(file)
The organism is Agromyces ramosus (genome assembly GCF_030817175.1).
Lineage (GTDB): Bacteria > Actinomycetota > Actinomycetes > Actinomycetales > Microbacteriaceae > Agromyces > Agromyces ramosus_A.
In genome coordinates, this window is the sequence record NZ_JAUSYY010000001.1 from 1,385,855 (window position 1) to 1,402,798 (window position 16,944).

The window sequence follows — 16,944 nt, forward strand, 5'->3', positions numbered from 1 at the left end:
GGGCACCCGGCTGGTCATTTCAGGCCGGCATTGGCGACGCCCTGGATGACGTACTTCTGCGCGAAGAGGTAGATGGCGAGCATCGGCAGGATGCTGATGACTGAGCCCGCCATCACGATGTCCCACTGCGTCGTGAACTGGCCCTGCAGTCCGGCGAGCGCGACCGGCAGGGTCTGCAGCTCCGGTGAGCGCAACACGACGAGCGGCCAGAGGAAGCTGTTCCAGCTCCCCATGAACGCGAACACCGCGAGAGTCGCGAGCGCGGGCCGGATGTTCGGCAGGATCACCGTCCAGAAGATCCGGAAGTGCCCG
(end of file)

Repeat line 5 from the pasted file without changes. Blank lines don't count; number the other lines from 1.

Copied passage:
GGGCACCCGGCTGGTCATTTCAGGCCGGCATTGGCGACGCCCTGGATGACGTACTTCTGCGCGAAGAGGTAGATGGCGAGCATCGGCAGGATGCTGATGACTGAGCCCGCCATCACGATGTCCCACTGCGTCGTGAACTGGCCCTGCAGTCCGGCGAGCGCGACCGGCAGGGTCTGCAGCTCCGGTGAGCGCAACACGACGAGCGGCCAGAGGAAGCTGTTCCAGCTCCCCATGAACGCGAACACCGCGAGAGTCGCGAGCGCGGGCCGGATGTTCGGCAGGATCACCGTCCAGAAGATCCGGAAGTGCCCG